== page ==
1. Including a key name (like "movie") at the top-level of the JSON helps make the response more self-documenting. For any humans who see the response out of context, it is a bit easier to understand what the data relates to.

  2. It reduces the risk of errors on the client side, because it’s harder to accidentally process one response thinking that it is something different. To get at the data, a client must explicitly reference it via the "movie" key.

  3. If we always envelope the data returned by our API, then we mitigate a security vulnerability in older browsers which can arise if you return a JSON array as a response.

There are a couple of techniques that we could use to envelope our API responses, but we’re going to keep things simple and do it by creating a custom envelope map with the underlying type map[string]interface{}.

I’ll demonstrate.

Let’s start by updating the cmd/api/helpers.go file as follows:

File: cmd/api/helpers.go
package main

...

// Define an envelope type.
type envelope map[string]interface{}

// Change the data parameter to have the type envelope instead of interface{}.
func (app *application) writeJSON(w http.ResponseWriter, status int, data envelope, headers http.Header) error {
    js, err := json.MarshalIndent(data, "", "\t")
    if err != nil {
        return err
    }

    js = append(js, '\n')

    for key, value := range headers {
        w.Header()[key] = value
    }

    w.Header().Set("Content-Type", "application/json")
    w.WriteHeader(status)
    w.Write(js)

    return nil
}

Then we need to update our showMovieHandler to create an instance of the envelope map containing the movie data, and pass this onwards to our writeJSON() helper instead of passing the movie data directly.

Like so:

File: cmd/api/movies.go
package main

...

func (app *application) showMovieHandler(w http.ResponseWriter, r *http.Request) {
    id, err := app.readIDParam(r)
    if err != nil {
        http.NotFound(w, r)
        return
    }

    movie := data.Movie{
        ID:        id,
        CreatedAt: time.Now(),
        Title:     "Casablanca",
        Runtime:   102,
        Genres:    []string{"drama", "romance", "war"},
        Version:   1,
    }

    // Create an envelope{"movie": movie} instance and pass it to writeJSON(), instead
    // of passing the plain movie struct.
    err = app.writeJSON(w, http.StatusOK, envelope{"movie": movie}, nil)
    if err != nil {
        app.logger.Println(err)
        http.Error(w, "The server encountered a problem and could not process your request", http.StatusInternalServerError)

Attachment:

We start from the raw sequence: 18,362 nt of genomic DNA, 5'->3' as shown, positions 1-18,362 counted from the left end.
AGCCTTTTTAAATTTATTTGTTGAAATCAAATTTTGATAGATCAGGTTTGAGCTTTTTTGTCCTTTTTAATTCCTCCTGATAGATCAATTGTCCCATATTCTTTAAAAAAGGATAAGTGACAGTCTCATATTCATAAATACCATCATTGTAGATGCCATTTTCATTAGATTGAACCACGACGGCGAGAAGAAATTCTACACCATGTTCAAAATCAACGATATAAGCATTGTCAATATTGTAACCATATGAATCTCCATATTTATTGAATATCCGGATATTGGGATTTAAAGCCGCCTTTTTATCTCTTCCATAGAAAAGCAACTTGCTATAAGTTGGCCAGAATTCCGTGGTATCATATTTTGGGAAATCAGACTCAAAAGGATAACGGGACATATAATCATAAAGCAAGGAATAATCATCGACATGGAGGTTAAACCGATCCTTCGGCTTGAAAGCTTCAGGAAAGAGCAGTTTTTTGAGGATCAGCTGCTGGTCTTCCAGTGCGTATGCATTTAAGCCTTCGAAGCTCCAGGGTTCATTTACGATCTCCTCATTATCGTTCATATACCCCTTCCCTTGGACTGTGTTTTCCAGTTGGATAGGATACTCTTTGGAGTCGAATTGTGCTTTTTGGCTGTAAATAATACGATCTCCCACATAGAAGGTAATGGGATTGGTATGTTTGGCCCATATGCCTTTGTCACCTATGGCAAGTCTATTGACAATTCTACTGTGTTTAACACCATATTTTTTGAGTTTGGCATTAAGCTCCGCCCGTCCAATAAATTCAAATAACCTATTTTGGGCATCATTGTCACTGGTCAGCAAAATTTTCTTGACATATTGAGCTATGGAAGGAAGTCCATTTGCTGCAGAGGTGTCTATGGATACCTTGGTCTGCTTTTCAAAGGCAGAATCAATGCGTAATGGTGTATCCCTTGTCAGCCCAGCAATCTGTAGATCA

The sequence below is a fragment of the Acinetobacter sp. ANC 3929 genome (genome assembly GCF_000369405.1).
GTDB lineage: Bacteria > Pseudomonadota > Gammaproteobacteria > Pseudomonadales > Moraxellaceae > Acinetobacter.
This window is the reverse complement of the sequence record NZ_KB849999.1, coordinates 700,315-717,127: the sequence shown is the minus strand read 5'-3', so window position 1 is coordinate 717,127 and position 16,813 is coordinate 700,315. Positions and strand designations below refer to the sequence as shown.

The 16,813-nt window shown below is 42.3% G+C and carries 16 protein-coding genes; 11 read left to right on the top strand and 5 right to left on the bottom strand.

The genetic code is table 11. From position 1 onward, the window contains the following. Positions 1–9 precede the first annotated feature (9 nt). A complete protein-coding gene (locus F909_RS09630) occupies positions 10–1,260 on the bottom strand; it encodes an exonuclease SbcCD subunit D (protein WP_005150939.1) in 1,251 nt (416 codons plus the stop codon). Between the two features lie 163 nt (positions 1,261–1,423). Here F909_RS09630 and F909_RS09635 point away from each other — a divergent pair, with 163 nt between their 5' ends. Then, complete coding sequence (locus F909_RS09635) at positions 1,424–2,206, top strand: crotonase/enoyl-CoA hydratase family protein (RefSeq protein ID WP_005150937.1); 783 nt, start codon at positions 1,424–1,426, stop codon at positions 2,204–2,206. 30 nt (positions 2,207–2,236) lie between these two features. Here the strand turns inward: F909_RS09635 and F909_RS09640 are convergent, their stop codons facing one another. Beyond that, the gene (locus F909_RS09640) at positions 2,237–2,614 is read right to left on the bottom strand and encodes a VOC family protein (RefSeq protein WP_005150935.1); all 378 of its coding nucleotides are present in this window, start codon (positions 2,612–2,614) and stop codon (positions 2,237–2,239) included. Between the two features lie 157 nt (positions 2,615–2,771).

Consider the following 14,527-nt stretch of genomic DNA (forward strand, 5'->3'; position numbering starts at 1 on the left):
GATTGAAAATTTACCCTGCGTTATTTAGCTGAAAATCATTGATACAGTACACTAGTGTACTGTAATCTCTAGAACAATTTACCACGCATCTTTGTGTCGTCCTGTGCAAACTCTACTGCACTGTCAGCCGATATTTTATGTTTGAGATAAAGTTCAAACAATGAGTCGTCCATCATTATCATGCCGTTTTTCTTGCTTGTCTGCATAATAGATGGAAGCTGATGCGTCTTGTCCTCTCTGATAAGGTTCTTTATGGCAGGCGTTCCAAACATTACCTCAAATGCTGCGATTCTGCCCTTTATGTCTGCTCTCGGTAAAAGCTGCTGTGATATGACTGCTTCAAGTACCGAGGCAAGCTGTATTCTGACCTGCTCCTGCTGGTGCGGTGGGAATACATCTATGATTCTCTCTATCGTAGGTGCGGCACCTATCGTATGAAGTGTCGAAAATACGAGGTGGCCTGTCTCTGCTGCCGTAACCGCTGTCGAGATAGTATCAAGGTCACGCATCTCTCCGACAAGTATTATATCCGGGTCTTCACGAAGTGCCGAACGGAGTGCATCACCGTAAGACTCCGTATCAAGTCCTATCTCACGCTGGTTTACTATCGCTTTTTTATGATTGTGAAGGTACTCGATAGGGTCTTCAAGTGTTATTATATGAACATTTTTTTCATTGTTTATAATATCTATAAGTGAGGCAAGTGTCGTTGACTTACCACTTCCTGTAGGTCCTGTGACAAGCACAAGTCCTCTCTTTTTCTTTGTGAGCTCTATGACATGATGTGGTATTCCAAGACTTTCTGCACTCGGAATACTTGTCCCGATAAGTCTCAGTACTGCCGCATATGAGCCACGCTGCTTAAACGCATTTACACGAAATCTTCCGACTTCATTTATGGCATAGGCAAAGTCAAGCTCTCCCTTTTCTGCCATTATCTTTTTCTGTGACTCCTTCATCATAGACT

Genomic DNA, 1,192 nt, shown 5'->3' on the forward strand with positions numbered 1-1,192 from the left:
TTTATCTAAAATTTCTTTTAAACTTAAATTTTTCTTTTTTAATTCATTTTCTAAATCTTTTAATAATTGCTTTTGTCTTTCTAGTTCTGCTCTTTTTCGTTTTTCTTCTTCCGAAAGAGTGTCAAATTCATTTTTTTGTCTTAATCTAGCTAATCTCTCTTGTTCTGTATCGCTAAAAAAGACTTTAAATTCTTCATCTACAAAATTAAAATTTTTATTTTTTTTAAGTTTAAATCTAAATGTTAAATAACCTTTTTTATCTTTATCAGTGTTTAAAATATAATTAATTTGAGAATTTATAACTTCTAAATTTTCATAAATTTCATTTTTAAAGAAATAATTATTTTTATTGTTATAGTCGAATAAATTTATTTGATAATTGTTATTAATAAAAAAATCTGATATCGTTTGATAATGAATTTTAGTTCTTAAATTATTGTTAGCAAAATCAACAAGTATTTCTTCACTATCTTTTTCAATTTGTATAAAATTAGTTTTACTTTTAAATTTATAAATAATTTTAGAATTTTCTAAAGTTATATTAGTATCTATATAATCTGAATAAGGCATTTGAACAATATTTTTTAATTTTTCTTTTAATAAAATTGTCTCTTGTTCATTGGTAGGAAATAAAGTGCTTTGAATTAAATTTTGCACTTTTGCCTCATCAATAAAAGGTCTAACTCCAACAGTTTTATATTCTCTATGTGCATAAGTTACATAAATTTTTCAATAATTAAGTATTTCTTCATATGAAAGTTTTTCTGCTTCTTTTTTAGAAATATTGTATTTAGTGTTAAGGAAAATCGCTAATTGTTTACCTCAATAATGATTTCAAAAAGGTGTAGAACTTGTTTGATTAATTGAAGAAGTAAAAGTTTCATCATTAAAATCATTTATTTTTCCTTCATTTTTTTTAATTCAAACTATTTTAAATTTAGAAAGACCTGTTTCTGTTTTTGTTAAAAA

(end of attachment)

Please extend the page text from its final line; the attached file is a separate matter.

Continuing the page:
}
}

We also need to update the code in our healthcheckHandler so that it passes an envelope type to the writeJSON() helper too:

File: cmd/api/healthcheck.go
package main

...

func (app *application) healthcheckHandler(w http.ResponseWriter, r *http.Request) {
    // Declare an envelope map containing the data for the response. Notice that the way
    // we've constructed this means the environment and version data will now be nested 
    // under a system_info key in the JSON response.
    env := envelope{
        "status": "available",
        "system_info": map[string]string{
            "environment": app.config.env,
            "version":     version,
        },
    }

    err := app.writeJSON(w, http.StatusOK, env, nil)
    if err != nil {
        app.logger.Println(err)
        http.Error(w, "The server encountered a problem and could not process your request", http.StatusInternalServerError)
    }
}

Alright, let’s try these changes out. Go ahead and restart the server, then use curl to make some requests to the API endpoints again. You should now get responses formatted like the ones below.

$ curl localhost:4000/v1/movies/123
{
        "movie": {
                "id": 123,
                "title": "Casablanca",
                "runtime": 102,
                "genres": [
                        "drama",
                        "romance",
                        "war"
                ],
                "version":1
        }
}

$ curl localhost:4000/v1/healthcheck
{
        "status": "available",
        "system_info": {
                "environment": "development",
                "version": "1.0.0"
        }
}

Additional Information

Response structure

It’s important to emphasize that there’s no single right or wrong way to structure your JSON responses. There are some popular formats like JSON:API and jsend that you might like to follow or use for inspiration, but it’s certainly not necessary and most APIs don’t follow these formats.

But whatever you do, it is valuable to think about formatting upfront and to maintain a clear and consistent response structure across your different API endpoints — especially if they are being made available for public use.